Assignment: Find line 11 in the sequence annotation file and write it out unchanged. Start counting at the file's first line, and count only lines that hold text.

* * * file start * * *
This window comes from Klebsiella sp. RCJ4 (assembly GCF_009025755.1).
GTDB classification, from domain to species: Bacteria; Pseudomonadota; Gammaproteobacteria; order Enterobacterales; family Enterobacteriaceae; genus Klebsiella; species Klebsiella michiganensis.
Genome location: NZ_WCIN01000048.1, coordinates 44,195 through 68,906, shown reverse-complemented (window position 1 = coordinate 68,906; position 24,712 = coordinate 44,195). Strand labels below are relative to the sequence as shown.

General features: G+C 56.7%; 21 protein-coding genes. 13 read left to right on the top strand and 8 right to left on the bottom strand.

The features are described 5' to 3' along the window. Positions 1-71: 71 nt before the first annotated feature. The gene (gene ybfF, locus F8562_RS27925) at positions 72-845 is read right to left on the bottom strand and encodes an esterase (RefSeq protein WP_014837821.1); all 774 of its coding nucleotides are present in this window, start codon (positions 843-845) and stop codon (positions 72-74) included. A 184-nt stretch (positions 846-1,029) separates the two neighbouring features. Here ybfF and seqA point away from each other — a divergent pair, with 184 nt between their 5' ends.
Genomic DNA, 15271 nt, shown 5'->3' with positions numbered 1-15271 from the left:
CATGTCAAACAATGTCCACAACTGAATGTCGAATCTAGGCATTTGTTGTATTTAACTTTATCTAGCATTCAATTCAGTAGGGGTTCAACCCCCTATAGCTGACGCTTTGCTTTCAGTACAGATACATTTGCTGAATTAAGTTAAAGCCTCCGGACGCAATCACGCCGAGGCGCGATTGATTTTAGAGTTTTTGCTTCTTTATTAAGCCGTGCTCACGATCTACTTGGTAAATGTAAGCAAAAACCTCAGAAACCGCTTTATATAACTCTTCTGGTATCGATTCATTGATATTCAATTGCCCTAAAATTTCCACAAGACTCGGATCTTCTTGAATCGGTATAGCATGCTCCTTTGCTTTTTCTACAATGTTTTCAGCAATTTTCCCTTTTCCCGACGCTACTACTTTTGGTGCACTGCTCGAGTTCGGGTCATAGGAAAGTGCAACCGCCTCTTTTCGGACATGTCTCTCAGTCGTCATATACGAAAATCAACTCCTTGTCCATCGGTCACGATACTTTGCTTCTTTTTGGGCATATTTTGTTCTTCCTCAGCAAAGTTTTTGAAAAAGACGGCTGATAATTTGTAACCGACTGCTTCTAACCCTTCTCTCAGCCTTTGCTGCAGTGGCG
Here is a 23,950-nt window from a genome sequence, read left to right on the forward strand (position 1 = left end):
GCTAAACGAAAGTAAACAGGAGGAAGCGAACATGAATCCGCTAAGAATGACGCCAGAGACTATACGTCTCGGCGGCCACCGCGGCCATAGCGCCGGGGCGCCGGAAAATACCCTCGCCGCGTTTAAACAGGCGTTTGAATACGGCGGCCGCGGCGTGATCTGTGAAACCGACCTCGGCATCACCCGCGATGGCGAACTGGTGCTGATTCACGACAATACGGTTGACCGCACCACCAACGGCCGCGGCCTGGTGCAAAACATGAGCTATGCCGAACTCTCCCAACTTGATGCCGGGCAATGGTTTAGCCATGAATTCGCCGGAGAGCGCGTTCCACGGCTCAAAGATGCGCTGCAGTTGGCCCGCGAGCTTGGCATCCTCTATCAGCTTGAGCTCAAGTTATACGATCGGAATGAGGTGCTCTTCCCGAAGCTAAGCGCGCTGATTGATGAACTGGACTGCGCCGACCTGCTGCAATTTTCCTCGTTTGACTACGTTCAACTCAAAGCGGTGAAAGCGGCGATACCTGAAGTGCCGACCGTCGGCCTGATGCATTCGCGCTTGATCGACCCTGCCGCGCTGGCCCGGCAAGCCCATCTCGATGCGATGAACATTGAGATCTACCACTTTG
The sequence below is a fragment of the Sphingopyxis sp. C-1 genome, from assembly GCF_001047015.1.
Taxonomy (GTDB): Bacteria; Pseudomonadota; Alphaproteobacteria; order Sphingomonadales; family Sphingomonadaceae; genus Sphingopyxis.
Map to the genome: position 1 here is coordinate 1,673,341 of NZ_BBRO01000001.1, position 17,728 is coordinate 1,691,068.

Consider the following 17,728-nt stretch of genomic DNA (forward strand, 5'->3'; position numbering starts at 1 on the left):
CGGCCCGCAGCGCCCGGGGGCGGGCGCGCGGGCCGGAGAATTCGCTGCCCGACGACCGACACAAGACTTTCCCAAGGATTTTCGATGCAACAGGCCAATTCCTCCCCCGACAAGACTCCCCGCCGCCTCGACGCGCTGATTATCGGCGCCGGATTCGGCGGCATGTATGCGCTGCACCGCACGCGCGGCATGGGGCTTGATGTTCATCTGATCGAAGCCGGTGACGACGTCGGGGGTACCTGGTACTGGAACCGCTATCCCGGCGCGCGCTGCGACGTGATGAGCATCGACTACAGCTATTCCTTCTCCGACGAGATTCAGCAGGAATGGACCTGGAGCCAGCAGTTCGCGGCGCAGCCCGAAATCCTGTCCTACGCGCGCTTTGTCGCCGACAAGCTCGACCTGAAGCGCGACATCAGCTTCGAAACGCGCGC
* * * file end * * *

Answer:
Taxonomy (GTDB): Bacteria; Pseudomonadota; Alphaproteobacteria; order Sphingomonadales; family Sphingomonadaceae; genus Sphingopyxis.